Increased physical activity (PA) is associated with anxiety in COPD patients, according to new research, though researchers are now curious as to why there is a link.
“It is unclear whether anxious COPD patients are more restless with increased psychomotor activity as a coping mechanism or whether those with COPD who push themselves to be more physically active experience more anxiety symptoms,” the authors wrote, noting that future studies should evaluate for anxiety and activity levels to “better inform how to improve clinical outcomes.”
PA of the 148 stable patients with COPD was measured by daily step count; depression and anxiety with the Hospital Anxiety and Depression Scales (HADS); dyspnea with the Shortness of Breath Questionnaire and functional capacity with the six-minute walk test.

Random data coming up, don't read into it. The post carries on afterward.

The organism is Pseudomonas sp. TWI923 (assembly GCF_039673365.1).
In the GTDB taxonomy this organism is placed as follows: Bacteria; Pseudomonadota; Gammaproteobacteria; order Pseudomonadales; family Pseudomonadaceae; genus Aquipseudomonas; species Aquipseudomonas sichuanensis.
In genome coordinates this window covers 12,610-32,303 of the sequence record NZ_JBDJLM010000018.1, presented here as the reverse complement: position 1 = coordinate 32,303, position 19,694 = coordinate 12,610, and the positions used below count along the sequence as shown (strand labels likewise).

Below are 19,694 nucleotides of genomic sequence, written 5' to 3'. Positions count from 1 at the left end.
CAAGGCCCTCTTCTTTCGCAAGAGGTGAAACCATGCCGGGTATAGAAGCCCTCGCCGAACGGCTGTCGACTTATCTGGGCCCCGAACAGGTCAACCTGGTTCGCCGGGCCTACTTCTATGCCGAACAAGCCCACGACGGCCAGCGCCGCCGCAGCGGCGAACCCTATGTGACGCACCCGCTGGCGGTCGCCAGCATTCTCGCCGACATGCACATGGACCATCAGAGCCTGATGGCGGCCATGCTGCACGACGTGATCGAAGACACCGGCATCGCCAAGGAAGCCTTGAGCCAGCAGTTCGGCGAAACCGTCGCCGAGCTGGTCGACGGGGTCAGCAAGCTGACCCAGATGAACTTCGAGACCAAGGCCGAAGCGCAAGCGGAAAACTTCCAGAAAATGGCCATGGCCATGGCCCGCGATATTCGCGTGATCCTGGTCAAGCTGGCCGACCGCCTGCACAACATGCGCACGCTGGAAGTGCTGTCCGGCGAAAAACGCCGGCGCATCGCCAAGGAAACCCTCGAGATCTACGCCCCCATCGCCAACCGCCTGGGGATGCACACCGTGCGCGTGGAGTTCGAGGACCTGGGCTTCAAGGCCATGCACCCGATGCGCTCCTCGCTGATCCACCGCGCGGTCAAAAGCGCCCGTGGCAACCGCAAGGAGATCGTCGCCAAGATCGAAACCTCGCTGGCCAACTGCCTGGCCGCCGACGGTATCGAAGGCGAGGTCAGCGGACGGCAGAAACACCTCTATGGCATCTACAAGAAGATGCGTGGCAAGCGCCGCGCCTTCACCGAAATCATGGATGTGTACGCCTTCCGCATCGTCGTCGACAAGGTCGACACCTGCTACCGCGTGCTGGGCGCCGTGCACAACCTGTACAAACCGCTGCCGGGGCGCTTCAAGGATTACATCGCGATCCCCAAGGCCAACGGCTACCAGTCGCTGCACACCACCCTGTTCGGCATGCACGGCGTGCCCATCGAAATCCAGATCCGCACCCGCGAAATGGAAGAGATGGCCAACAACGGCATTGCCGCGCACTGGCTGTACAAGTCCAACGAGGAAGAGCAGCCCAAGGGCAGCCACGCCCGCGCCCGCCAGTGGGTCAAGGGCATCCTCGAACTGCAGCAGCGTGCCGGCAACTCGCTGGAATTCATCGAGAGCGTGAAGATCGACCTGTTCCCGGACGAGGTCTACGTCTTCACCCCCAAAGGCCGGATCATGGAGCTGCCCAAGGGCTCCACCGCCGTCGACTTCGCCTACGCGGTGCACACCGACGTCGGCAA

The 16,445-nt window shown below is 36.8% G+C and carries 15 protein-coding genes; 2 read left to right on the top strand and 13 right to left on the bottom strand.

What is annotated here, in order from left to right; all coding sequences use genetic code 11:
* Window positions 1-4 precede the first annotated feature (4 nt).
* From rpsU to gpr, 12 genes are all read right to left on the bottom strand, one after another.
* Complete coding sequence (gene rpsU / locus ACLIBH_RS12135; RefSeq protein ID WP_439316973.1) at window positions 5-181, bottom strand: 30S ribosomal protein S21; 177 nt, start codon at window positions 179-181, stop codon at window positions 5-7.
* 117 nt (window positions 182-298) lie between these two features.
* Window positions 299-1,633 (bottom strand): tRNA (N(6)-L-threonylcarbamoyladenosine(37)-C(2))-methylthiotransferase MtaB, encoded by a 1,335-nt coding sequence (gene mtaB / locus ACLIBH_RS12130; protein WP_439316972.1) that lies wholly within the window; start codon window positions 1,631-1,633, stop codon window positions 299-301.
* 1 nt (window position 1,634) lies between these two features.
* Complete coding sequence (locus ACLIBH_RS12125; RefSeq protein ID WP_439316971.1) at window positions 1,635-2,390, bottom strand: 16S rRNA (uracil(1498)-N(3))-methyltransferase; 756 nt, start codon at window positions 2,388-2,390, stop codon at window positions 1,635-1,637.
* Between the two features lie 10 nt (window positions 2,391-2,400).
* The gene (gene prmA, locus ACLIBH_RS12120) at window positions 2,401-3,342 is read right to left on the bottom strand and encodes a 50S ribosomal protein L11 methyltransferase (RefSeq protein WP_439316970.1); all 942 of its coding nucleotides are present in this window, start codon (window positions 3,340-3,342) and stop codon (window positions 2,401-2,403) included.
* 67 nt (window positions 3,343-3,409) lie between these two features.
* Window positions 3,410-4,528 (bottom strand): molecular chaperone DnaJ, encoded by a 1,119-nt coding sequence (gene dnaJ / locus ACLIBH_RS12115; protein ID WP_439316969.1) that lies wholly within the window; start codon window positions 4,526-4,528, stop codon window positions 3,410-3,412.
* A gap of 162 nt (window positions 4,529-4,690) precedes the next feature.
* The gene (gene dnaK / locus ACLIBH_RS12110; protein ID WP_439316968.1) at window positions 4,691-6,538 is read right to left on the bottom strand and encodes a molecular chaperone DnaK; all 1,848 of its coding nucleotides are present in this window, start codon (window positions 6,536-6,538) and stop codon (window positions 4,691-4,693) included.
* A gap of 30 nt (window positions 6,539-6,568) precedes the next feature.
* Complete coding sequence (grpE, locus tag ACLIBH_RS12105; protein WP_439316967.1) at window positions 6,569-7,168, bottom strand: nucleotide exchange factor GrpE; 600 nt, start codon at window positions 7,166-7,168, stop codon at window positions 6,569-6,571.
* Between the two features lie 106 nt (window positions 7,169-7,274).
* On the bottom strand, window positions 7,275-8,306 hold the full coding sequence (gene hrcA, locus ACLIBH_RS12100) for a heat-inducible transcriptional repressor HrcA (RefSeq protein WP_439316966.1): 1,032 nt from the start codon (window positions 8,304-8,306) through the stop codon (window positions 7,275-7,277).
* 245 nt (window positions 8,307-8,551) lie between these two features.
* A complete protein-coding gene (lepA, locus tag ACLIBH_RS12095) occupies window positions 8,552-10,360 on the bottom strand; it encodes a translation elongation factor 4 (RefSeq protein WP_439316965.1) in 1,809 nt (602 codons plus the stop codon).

The researchers found that patients with clinically relevant anxiety levels (HADS-A >8) walked an average of 1681 more steps per day than those with lower levels of anxiety. After accounting for factors such as age, gender, disease severity, functional capacity, depression, and dyspnea, each 1-point increase in HADS-A score was associated with a corresponding increase of 288 steps taken per day.
Investigators also discovered that increased levels of depression were associated with a lower number of steps taken per day, but anxiety attenuated the negative impact of depression on total step counts.
“The clinical implications of these observations are interesting because anxiety as a co-morbid disorder is associated with increased mortality while increased physical activity is associated with lower mortality in patients with COPD,” the authors concluded. “Based on our results, future COPD studies should include objective measures of physical activity and systematic evaluations for anxiety to better inform how to improve the management and clinical outcomes of these patients.”